One of the things that Forgotten Australians speak about regularly is the difficulty of accessing their own records, or records that are relevant to them, particularly in relation to siblings, their history and their identity. Our understanding is that the changes proposed to the freedom of information laws may make that process simpler for them, less costly, and give them better access to government records.[266]

Role and operation of support groups and other bodies

Advocacy and support groups

Forgotten Australians Recommendation 19

That the Commonwealth fund a national conference of service providers and advocacy and support groups with the aim being to establish a professional national support and advocacy body for care leavers; and that this body be funded by the Commonwealth and State Governments and the Churches and agencies.

Government response

The Australian Government supports in principle the proposal for a conference of service providers, but not with a pre-determined outcome. Such a conference could identify ongoing needs of care leavers and make recommendations about the most effective ways of meeting those needs. The Australian Government is prepared to work with states and territories to convene a meeting of service providers and will discuss cost-sharing arrangements with states and territories. The Government cannot commit to funding of any outcomes in advance.

The Australian Government acknowledges the important role played by service providers and advocacy and support groups for care leavers. The Government notes that it already provides significant funding for counselling and support in the areas of child abuse and/or sexual assault.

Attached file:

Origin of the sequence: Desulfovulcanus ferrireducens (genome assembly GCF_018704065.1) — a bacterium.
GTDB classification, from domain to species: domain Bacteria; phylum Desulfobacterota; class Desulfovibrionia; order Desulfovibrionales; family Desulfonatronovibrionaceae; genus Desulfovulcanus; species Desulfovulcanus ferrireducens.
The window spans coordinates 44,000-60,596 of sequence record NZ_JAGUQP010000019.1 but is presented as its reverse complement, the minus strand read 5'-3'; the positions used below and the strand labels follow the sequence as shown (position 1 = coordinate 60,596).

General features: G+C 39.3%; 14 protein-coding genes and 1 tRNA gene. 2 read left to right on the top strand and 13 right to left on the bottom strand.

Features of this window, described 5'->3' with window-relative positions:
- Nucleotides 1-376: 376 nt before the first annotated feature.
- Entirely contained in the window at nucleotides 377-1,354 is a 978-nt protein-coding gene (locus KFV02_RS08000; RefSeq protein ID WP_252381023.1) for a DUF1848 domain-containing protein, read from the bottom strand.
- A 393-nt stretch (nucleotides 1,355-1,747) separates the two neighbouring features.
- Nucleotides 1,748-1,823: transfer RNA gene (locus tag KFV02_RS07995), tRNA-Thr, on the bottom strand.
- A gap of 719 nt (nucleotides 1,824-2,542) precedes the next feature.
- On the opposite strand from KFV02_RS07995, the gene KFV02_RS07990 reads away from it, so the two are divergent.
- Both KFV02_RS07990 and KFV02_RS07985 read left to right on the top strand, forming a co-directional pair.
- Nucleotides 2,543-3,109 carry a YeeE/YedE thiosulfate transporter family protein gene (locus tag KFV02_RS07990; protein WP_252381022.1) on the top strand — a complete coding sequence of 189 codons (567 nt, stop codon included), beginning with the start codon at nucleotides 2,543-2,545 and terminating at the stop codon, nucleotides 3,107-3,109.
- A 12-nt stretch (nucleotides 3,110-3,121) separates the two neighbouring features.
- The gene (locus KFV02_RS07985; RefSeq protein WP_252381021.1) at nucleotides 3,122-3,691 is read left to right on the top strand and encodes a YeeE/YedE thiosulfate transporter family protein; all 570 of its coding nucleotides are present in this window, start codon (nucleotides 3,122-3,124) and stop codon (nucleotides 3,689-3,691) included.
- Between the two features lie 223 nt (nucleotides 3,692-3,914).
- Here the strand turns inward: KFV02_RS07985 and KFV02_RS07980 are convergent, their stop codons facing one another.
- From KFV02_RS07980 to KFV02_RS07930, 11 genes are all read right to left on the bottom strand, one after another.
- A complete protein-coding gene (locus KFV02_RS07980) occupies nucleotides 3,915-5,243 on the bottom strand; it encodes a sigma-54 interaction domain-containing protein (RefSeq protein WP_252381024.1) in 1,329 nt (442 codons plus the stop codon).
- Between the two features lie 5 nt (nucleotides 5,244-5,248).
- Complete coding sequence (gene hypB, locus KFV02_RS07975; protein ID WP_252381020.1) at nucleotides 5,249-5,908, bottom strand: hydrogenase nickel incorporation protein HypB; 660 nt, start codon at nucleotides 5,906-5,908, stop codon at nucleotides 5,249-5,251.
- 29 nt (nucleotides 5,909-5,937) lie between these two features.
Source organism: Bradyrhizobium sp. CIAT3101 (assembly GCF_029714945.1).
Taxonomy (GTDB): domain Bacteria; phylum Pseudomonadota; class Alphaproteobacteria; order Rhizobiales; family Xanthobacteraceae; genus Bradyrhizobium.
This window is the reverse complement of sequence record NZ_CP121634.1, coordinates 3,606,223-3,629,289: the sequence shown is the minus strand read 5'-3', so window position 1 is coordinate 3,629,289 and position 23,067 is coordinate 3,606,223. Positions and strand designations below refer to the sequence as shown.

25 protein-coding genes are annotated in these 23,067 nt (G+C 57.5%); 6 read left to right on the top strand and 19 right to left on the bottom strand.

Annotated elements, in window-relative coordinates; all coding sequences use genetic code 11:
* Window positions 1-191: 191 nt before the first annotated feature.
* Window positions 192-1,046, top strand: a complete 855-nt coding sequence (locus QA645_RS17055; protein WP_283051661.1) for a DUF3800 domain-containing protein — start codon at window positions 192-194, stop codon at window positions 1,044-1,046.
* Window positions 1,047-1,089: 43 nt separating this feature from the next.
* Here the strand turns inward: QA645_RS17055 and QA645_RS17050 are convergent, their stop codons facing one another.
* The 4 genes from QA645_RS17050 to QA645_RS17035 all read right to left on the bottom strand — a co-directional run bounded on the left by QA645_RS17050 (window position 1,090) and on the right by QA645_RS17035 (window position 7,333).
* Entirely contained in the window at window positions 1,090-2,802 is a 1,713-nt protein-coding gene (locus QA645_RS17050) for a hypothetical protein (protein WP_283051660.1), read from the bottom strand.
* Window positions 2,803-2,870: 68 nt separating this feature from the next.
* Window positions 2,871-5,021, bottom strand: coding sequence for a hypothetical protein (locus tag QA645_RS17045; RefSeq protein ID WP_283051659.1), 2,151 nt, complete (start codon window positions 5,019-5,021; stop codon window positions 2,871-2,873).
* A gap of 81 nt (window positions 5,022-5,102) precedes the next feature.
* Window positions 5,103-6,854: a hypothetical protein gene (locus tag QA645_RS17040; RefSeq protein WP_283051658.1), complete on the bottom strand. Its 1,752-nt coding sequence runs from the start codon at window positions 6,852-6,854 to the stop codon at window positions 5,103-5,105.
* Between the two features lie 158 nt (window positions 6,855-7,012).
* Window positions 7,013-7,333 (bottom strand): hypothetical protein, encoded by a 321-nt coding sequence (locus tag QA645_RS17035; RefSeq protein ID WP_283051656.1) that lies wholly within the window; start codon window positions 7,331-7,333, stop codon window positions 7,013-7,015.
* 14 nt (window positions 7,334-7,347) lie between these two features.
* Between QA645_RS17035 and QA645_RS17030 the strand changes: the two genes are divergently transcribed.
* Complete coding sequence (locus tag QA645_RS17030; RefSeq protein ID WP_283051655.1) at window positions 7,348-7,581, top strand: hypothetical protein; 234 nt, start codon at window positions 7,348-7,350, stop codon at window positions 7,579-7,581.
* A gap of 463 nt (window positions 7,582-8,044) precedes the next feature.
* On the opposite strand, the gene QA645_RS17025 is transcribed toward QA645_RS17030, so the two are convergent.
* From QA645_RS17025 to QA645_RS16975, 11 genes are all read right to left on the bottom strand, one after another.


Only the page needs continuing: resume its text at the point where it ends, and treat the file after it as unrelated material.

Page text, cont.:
The Australian Government considers that the establishment of any national support and advocacy body for care leavers would need to ensure that it does not duplicate services already available in some states. A state-based approach to providing support and advocacy is beneficial as it provides care leavers with the opportunity to talk to others with similar experiences and with counsellors who are aware of the specific experiences of children in those locations.

If there were seen to be a role for a national body, a fair and transparent selection process would be appropriate.


3.277         Forgotten Australians found there was a need to establish a 'professional advocacy and support group' to operate nationally in the interests of care leavers; the Committee envisaged that if such a group were established it should be funded by the Commonwealth and State governments as well as churches and agencies.[267]

3.278         The FaHCSIA submission advised that the Commonwealth had acted on the commitment expressed in its original response by providing a grant of $100 000 'to assist people who were in institutional care as children through advocacy and support groups'. It was intended that the allocation of this money would be decided in conjunction with the planning and holding of the national conference of service providers and advocacy groups.[268]

3.279         The national conference was convened by the Commonwealth government in June 2006. It was attended by representatives of government, churches and religious organisations, support groups, service providers and people who have experienced out-of-home care as children.

3.280         FaHCSIA noted that the conference had 'identified the ongoing needs of Australians who experienced institutional care as children and made recommendations about the most effective way of meeting those needs'. Participants agreed that there was a need for a peak body to represent and advocate for the needs of Forgotten Australians at a national level.

3.281         Following the conference, the Alliance for Forgotten Australians (AFA) was established. The AFA was launched on 16 October 2007, with FaHCSIA providing 'substantial guidance and assistance during its initial establishment period'.[269]

3.282         The AFA has a steering Committee comprised of Forgotten Australians and an advisory group, with Families Australia providing auspicing and secretariat support. This structure was described by one witness as being 'fair, sound and robust'.[270]